Town hall topics

Three topics — Jefferson City’s animal shelter, its transit system and the possibility of a new conference center — dominated the discussion at the Fourth Ward community meeting on Saturday.

About 60 residents turned out to share their views with Fourth Ward council members Carrie Carroll and Carlos Graham. The meeting was held at the Capital West Christian Church Event Center on Fairgrounds Road.

Although a few of the questioners put Carroll and Graham on the spot — needling them about various positions the two office holders have taken — many participants also mentioned their appreciation for their community service. But the loudest rounds of applause came when some members of the crowd expressed frustration that city officials are not responsive and when other residents argued bus system funding must not be cut to balance the budget.

Several city department heads were on hand at Saturday’s meeting to talk about various city projects, but the bulk of the meeting was spent responding to citizen’s

questions and concerns.

Doyle Sager, paster at First Baptist Church, spoke about the need for a “vital” transit system.

“I really believe the transit issue is a moral justice issue,” he said. “We do not want to cultivate a two-tiered society of drivers and non-drivers. We should never balance the budget on the backs of people who can least afford it.”

Sager asked the two council members to create a citizens’ commission to examine transit issues in depth, and both said they supported that idea.

“I think a transit commission makes sense,” Carroll said.

“My goal is to see transit flourish and expand so we can improve ridership,” Graham added.

Marge VanHorn also spoke in favor of preserving — even expanding — busing options.

She noted taxis at $12 per trip aren’t an option for most low-income people and said medical personnel are worried about how their patients will get to appointments. A mid-day break in service would be a “disaster,” she said.

Other people attended the meeting to simply say the bus system is important to them.

Penelope Quigg, who lives on Blair Drive, asked her council representatives to consider reopening Chestnut Street to two-way traffic. She noted the street was made a one-way street during a construction project, a decision that was never reversed.

“What is the resolution to Chestnut going to be?” she asked.

She complained many student illegally park on the street today and she particularly didn’t like the idea of closing the street to vehicular traffic entirely.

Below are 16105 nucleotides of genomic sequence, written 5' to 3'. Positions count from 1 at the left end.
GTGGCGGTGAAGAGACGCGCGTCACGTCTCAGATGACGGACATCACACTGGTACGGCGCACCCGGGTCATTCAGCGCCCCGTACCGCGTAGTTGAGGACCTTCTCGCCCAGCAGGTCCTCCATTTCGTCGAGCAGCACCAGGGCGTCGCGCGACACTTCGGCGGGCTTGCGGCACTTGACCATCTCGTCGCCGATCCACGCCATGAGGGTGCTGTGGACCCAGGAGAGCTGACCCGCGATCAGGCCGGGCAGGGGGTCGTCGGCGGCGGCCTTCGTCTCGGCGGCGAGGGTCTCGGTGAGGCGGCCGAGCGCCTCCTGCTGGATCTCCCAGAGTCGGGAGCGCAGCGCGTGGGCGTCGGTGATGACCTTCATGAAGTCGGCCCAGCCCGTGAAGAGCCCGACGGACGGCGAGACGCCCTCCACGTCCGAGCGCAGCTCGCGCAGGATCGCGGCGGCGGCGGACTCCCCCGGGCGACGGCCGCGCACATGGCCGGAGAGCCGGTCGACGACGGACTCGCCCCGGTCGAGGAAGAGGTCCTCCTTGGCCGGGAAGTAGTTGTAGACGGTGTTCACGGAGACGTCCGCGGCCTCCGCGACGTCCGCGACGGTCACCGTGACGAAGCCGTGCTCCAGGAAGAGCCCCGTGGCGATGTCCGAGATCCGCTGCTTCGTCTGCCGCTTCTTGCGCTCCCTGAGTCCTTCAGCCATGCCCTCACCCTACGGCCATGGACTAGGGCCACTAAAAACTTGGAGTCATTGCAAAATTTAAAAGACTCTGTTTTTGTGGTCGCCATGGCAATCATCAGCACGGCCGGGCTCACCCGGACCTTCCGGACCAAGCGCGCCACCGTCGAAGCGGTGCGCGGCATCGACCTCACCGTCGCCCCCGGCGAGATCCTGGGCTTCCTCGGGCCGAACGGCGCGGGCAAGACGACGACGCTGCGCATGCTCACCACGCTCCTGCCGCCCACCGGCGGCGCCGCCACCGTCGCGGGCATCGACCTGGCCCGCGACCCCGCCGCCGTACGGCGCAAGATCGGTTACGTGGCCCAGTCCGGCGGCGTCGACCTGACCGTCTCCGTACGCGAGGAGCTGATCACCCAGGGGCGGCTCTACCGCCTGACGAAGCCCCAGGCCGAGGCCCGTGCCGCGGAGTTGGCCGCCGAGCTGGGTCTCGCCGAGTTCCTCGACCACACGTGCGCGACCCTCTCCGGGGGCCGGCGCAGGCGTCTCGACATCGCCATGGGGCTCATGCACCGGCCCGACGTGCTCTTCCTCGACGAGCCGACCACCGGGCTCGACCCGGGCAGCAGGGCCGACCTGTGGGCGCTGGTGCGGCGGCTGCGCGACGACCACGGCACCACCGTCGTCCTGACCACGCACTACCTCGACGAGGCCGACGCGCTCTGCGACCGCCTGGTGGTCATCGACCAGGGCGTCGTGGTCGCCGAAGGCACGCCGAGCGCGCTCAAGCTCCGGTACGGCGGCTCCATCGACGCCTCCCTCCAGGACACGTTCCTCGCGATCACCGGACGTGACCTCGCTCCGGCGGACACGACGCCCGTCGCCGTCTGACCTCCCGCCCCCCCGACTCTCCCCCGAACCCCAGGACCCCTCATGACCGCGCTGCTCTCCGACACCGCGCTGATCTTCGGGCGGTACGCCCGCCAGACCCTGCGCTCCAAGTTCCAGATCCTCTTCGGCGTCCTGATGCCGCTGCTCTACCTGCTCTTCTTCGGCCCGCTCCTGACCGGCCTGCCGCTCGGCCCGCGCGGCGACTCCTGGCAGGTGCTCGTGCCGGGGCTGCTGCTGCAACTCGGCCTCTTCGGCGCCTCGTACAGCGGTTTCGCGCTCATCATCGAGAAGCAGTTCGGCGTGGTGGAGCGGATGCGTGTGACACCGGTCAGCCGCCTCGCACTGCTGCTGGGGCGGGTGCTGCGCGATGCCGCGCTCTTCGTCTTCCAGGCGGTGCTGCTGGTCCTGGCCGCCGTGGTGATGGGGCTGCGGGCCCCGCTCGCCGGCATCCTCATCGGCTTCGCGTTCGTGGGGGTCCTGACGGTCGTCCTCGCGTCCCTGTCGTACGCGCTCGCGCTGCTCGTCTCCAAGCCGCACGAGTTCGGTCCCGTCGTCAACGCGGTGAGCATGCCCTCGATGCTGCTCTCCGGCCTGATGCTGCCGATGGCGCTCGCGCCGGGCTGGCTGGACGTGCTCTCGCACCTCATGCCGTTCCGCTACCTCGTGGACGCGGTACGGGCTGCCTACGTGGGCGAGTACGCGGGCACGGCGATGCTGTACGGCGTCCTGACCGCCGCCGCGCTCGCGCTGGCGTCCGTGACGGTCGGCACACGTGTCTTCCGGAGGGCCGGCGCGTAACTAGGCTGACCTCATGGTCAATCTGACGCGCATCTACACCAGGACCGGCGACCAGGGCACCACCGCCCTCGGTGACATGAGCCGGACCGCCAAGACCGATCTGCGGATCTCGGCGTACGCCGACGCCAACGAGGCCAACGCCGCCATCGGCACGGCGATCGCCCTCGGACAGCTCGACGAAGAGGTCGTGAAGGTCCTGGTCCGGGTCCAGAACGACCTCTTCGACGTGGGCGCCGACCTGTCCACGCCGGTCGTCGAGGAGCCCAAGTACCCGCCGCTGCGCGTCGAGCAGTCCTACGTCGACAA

“That’s very concerning to me,” she said. “I think it would further isolate Lincoln University.”

Carroll said the University favors closing the street to make it safer for students to cross campus. It’s a position she supports.

“They are trying to make their campus more pedestrian-friendly,” Carroll said.

Tim Stallman on Melody Drive quizzed Carroll about her support of the conference center, calling it a “boondoggle” and a potential “white elephant.”

“Why push for a conference center when it’s obvious most citizens are against it?” he asked.

The two argued about what citizens intended when they voted increase the lodging tax, with Carroll saying residents want the money to be used for a conference center and Stallman insisting it was meant to promote tourism.

“A minority (of people) agree with you,” Carroll said. “I am committed to a conference center. We are the Capital City. I am very proud of that.”

Ed Story raised concerns about the animal shelter. He didn’t like the idea of a “hand-picked” advisory committee of local veterinarians. He questioned the city’s choice of gas to euthanize animal, which he thinks is a slow death.

“We believe it should be run with sensitivity, kindness and caring,” Story said.

Michael Riley, who was the city’s attorney in the late 1960s, was particularly annoyed with city government.

“In 20 years, I’ve never seen a city government less responsive,” he said.

Riley agreed with Quigg that Chestnut should remain a “vital artery.” And he also complained that the city’s animal shelter is being run for the convenience of the employees, not the public. He also decried the idea that the city could save costs by shuttering night court.

He said years ago he and his colleagues vowed: “We are going to make things user-friendly for the people.”

Night court was one way to help the average working person so they didn’t have to take off work to resolve problems, he said.

“I’d like to wake up some morning and read in the newspaper: ‘Jefferson City is going to do something for the public today!’” he said.

Others defended the dedication Carroll and Graham show by serving in public office.

“I think these town hall meetings are healthy,” said Arthur Brown.

Not everyone always agrees, he said, but the format gives everyone a chance to air their opinions.

“The city staff ought to be commended ... the city is becoming more user-friendly,” he said.

Glover Brown said he was pleased with the representation on the City Council.

“All of them are very attentive to what the future is going to be in Jefferson City,” he said.

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